Will Pope Francis Allow Married Men to be Ordained as Catholic Priests?

Published September 30th, 2019 - 06:31 GMT
Pope Francis greets the pilgrims during his weekly general audience in St Peter's square at the Vatican. (Shutterstock/ File Photo)
Pope Francis greets the pilgrims during his weekly general audience in St Peter's square at the Vatican. (Shutterstock/ File Photo)
Pope Francis' three-week synod of Amazonian bishops will start on October 6.

Pope Francis  could allow married men to be ordained as Catholic priests in remote areas, in a move traditionalists fear could end celibacy.

Francis will commence a three-week synod of Amazonian bishops at the Vatican on October 6 which will consider breaking the centuries-old tradition.

It is among 146 items to be considered but it is the controversial focal point, with cardinals saying they will call for the Pope's resignation if it goes through.

The proposal calls for older married men with grown children and a strong standing in the Church - 'viri probati' or proven men - to join the priesthood and help fill a gap in sparsely populated communities. 

A tribal elder with ten adult children, Yampik Wananch, 48, is a leading figure in one of the Catholic Church's most remote outposts in the Peruvian village of Wijint. 

Yampik, who like other indigenous Achuar peoples was converted by missionaries decades ago, said: 'I feel it in my heart. I want to be a priest.'

A three-day boat ride from the nearest town with paved roads, Wijint is one of 827 native communities in the Vicariate of Yurimaguas, a region nearly the size of Panama ministered by just 25 priests.

At least 85% of villages in the region cannot celebrate Mass every week, a ritual in which Catholics believe communion bread and wine are transformed into the body and blood of Jesus. 

Yampik is one of four married 'viri probati' Achuar deacons who will be discussed for the priesthood at the synod.  

Proponents say the Amazon region is in desperate need of a change at a time when Pope Francis is already under ferocious criticism from the conservative wing.

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The document says: 'While affirming that celibacy is a gift for the Church, there have been requests that, for the most remote areas of the region, (the Church) studies the possibility of conferring priestly ordination on elderly men, preferably indigenous, respected and accepted members of their communities.'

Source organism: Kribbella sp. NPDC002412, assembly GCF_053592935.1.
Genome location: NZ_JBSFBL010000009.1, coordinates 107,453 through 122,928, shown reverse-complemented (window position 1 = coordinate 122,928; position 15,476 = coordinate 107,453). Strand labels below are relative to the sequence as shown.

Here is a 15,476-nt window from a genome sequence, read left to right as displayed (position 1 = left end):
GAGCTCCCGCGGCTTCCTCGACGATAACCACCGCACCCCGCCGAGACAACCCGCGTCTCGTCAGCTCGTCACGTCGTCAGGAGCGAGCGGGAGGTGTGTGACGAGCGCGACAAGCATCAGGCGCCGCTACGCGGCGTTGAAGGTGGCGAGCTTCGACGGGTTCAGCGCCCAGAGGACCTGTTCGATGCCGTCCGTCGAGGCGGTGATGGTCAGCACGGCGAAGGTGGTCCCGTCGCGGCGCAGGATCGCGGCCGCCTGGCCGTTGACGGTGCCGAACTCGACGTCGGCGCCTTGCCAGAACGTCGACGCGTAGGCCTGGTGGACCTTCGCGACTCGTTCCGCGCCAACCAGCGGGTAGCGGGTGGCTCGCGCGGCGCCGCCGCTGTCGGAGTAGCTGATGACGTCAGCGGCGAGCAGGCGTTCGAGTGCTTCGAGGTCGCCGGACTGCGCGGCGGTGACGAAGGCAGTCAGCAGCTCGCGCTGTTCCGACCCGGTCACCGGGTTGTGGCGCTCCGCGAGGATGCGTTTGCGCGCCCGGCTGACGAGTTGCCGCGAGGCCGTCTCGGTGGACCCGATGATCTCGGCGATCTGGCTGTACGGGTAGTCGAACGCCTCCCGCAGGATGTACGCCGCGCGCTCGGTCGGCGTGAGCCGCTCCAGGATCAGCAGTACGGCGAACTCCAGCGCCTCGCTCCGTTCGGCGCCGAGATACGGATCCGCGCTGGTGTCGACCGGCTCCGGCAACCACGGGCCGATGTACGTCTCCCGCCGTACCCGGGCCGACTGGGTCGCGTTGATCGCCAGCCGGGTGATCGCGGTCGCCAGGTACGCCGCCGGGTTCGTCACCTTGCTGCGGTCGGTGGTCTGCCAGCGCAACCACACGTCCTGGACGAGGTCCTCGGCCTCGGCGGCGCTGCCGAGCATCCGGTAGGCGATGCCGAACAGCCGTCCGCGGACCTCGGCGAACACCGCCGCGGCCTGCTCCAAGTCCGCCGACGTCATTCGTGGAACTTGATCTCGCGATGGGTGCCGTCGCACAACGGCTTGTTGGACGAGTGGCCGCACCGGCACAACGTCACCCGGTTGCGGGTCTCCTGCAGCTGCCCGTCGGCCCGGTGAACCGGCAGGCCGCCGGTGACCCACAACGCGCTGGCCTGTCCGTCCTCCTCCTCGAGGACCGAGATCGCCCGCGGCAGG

It has been branded heretical by those who believe it takes the Church down a slippery slope towards the abolition of priestly celibacy, which became obligatory in the 12th century in part to keep children of priests from inheriting Church property.

German Cardinal Gerhard Muller says the document 'lacks theological reflection' and puts its faith in 'human ideas to save the world' rather than Jesus.

He believes the change could cause a schism so grave that people would leave the Church.

On a recent trip the Pope affirmed he 'would rather give his life' than change the celibacy rule, even as he listens to the idea of married priests. 

But American Cardinal Raymond Burke is among others who claim they will ask for Francis' resignation if he goes ahead with the proposal.

The Church teaches that by remaining celibate and unmarried, a priest can devote himself entirely to God and the Church.

But the requirement has crimped efforts to recruit priests to minister to all its current members - much less expand - in traditional strongholds like Latin America, where evangelical Christians are making inroads. 

The Vatican has allowed some leeway before. Some Anglican priests who were already married when they converted to Roman Catholicism were able to continue to serve as priests.

But it has not made an exception to its celibacy rule for the purpose of addressing shortages of priests. It is a discipline, though, not a dogma, and therefore can be changed.

The synod does not make decisions. Only the pope can. Participants will vote on various articles in a final document, which will then go to the pope to decide whether to make it into an official Apostolic Exhortation.

This article has been adapted from its original source.


© Associated Newspapers Ltd.

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